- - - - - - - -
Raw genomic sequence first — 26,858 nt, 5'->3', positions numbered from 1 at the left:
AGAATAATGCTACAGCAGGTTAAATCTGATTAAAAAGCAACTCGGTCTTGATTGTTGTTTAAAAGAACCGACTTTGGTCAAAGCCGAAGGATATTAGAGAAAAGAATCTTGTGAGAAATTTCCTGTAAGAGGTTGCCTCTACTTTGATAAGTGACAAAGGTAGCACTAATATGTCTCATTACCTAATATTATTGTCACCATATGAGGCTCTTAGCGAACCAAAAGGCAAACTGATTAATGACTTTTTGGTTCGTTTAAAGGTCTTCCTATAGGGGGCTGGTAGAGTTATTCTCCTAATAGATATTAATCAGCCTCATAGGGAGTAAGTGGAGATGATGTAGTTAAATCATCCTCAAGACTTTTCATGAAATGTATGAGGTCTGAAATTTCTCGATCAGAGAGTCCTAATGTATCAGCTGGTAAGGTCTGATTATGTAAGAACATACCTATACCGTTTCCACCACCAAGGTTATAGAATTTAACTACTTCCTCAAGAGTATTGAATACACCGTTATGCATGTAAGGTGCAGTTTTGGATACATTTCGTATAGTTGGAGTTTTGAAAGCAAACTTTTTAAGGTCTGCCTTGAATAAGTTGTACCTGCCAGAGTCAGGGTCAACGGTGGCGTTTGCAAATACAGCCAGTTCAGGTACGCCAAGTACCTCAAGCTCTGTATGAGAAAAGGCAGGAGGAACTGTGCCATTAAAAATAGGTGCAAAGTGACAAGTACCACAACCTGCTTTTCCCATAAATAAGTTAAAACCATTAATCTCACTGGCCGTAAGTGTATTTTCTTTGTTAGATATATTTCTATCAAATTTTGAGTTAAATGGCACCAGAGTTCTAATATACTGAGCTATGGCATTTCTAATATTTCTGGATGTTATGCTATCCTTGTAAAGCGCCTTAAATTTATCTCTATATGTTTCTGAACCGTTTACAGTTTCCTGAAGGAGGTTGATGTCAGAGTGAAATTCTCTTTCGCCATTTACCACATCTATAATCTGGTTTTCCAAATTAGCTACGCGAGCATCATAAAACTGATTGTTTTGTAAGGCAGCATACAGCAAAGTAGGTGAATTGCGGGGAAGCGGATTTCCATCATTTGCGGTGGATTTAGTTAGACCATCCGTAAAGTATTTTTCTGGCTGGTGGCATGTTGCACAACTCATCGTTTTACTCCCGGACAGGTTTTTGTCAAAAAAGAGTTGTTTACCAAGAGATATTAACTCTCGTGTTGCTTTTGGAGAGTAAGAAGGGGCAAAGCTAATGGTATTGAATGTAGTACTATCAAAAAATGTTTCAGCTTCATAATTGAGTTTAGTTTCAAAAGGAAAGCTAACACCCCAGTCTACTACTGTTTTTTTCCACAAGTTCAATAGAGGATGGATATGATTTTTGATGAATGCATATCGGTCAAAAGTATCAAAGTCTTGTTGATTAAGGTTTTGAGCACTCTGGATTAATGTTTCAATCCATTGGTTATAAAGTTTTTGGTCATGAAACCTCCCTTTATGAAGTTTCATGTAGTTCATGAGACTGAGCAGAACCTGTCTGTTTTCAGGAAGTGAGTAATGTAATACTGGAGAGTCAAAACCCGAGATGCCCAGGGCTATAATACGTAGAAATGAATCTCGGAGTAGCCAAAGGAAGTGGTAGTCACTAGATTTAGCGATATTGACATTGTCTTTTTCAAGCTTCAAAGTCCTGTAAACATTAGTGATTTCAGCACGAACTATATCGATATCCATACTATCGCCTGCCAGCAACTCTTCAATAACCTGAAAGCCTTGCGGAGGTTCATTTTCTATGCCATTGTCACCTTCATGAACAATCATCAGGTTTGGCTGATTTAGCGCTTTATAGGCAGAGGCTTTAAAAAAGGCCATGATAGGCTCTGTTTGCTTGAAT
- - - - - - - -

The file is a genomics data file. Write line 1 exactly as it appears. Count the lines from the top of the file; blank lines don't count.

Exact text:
Raw genomic sequence first — 26,858 nt, 5'->3', positions numbered from 1 at the left: